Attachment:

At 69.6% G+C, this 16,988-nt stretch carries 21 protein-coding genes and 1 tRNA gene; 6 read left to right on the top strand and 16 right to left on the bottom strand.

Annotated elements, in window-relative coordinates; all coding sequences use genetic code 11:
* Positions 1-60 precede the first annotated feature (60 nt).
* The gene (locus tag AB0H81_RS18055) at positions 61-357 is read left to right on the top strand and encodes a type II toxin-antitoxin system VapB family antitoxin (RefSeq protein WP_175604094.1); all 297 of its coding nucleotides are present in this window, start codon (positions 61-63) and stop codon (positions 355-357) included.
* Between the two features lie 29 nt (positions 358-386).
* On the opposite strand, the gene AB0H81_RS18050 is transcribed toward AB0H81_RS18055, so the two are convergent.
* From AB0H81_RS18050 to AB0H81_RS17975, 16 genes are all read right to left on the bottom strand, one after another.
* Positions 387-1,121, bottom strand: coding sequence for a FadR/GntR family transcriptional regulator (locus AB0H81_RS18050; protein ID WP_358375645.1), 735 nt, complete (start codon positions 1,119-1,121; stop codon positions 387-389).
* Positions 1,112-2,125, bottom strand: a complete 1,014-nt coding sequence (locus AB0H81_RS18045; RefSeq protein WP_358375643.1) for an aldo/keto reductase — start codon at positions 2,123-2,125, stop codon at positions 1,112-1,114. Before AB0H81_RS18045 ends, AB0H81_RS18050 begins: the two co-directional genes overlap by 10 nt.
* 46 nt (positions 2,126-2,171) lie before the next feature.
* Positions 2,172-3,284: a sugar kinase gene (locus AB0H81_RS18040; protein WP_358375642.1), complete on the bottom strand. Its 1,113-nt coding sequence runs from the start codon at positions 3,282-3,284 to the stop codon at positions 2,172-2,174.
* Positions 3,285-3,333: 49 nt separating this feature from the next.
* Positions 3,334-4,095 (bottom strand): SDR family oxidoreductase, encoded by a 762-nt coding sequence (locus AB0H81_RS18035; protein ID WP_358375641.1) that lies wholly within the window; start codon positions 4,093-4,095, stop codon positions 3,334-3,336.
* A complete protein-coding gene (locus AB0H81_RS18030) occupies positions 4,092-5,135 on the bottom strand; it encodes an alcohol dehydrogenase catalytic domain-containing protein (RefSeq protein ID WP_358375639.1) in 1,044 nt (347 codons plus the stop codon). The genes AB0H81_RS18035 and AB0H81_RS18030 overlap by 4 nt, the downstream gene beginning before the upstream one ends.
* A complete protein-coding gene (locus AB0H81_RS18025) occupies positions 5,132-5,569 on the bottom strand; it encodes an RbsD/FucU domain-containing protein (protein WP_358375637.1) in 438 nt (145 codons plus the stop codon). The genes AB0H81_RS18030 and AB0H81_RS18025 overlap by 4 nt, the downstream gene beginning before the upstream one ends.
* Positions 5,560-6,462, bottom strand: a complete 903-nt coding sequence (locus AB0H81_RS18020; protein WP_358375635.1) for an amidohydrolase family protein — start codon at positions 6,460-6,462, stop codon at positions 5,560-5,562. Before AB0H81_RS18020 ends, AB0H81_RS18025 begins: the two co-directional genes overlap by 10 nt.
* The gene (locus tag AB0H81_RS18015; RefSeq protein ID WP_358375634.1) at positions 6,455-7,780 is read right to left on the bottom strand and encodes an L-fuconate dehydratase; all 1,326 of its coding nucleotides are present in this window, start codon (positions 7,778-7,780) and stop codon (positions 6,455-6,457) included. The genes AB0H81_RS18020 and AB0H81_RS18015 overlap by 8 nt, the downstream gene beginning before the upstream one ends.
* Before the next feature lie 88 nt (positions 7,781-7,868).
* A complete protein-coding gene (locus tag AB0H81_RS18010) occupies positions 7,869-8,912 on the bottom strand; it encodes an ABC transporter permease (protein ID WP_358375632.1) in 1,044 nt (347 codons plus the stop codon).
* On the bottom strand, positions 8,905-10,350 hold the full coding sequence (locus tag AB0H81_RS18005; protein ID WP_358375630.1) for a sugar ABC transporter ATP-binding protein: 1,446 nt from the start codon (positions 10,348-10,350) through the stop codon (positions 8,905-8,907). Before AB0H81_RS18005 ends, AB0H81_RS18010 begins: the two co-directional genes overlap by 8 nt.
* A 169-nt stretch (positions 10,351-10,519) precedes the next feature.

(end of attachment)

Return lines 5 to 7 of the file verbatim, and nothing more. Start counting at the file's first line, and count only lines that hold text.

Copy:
* Between the two features lie 29 nt (positions 358-386).
* On the opposite strand, the gene AB0H81_RS18050 is transcribed toward AB0H81_RS18055, so the two are convergent.
* From AB0H81_RS18050 to AB0H81_RS17975, 16 genes are all read right to left on the bottom strand, one after another.